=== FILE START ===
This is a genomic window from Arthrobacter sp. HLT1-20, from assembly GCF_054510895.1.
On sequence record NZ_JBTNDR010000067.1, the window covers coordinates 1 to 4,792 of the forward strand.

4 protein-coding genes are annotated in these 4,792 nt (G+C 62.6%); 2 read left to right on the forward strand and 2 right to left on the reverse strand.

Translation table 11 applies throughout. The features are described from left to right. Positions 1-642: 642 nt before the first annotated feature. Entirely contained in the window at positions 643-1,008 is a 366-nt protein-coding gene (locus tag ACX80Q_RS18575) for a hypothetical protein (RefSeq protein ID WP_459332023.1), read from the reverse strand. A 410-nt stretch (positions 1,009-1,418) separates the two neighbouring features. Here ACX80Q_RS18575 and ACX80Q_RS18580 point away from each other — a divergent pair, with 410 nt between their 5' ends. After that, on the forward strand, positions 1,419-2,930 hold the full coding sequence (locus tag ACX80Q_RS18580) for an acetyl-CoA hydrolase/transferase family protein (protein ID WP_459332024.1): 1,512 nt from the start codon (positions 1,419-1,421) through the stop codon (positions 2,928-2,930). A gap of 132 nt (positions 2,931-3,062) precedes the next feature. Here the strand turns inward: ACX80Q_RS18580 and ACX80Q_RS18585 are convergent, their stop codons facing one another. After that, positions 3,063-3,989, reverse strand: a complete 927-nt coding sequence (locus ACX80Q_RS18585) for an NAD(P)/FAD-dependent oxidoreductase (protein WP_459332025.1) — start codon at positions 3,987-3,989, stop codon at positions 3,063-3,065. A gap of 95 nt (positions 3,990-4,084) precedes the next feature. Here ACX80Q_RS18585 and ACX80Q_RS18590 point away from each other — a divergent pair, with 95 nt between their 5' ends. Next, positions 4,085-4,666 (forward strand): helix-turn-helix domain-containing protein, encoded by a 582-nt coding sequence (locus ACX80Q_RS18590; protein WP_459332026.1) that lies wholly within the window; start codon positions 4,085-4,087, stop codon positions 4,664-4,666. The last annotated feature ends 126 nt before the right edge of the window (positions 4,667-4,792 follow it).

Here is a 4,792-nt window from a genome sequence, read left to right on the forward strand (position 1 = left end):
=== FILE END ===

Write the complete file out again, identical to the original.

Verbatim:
This is a genomic window from Arthrobacter sp. HLT1-20, from assembly GCF_054510895.1.
On sequence record NZ_JBTNDR010000067.1, the window covers coordinates 1 to 4,792 of the forward strand.

4 protein-coding genes are annotated in these 4,792 nt (G+C 62.6%); 2 read left to right on the forward strand and 2 right to left on the reverse strand.

Translation table 11 applies throughout. The features are described from left to right. Positions 1-642: 642 nt before the first annotated feature. Entirely contained in the window at positions 643-1,008 is a 366-nt protein-coding gene (locus tag ACX80Q_RS18575) for a hypothetical protein (RefSeq protein ID WP_459332023.1), read from the reverse strand. A 410-nt stretch (positions 1,009-1,418) separates the two neighbouring features. Here ACX80Q_RS18575 and ACX80Q_RS18580 point away from each other — a divergent pair, with 410 nt between their 5' ends. After that, on the forward strand, positions 1,419-2,930 hold the full coding sequence (locus tag ACX80Q_RS18580) for an acetyl-CoA hydrolase/transferase family protein (protein ID WP_459332024.1): 1,512 nt from the start codon (positions 1,419-1,421) through the stop codon (positions 2,928-2,930). A gap of 132 nt (positions 2,931-3,062) precedes the next feature. Here the strand turns inward: ACX80Q_RS18580 and ACX80Q_RS18585 are convergent, their stop codons facing one another. After that, positions 3,063-3,989, reverse strand: a complete 927-nt coding sequence (locus ACX80Q_RS18585) for an NAD(P)/FAD-dependent oxidoreductase (protein WP_459332025.1) — start codon at positions 3,987-3,989, stop codon at positions 3,063-3,065. A gap of 95 nt (positions 3,990-4,084) precedes the next feature. Here ACX80Q_RS18585 and ACX80Q_RS18590 point away from each other — a divergent pair, with 95 nt between their 5' ends. Next, positions 4,085-4,666 (forward strand): helix-turn-helix domain-containing protein, encoded by a 582-nt coding sequence (locus ACX80Q_RS18590; protein WP_459332026.1) that lies wholly within the window; start codon positions 4,085-4,087, stop codon positions 4,664-4,666. The last annotated feature ends 126 nt before the right edge of the window (positions 4,667-4,792 follow it).

Here is a 4,792-nt window from a genome sequence, read left to right on the forward strand (position 1 = left end):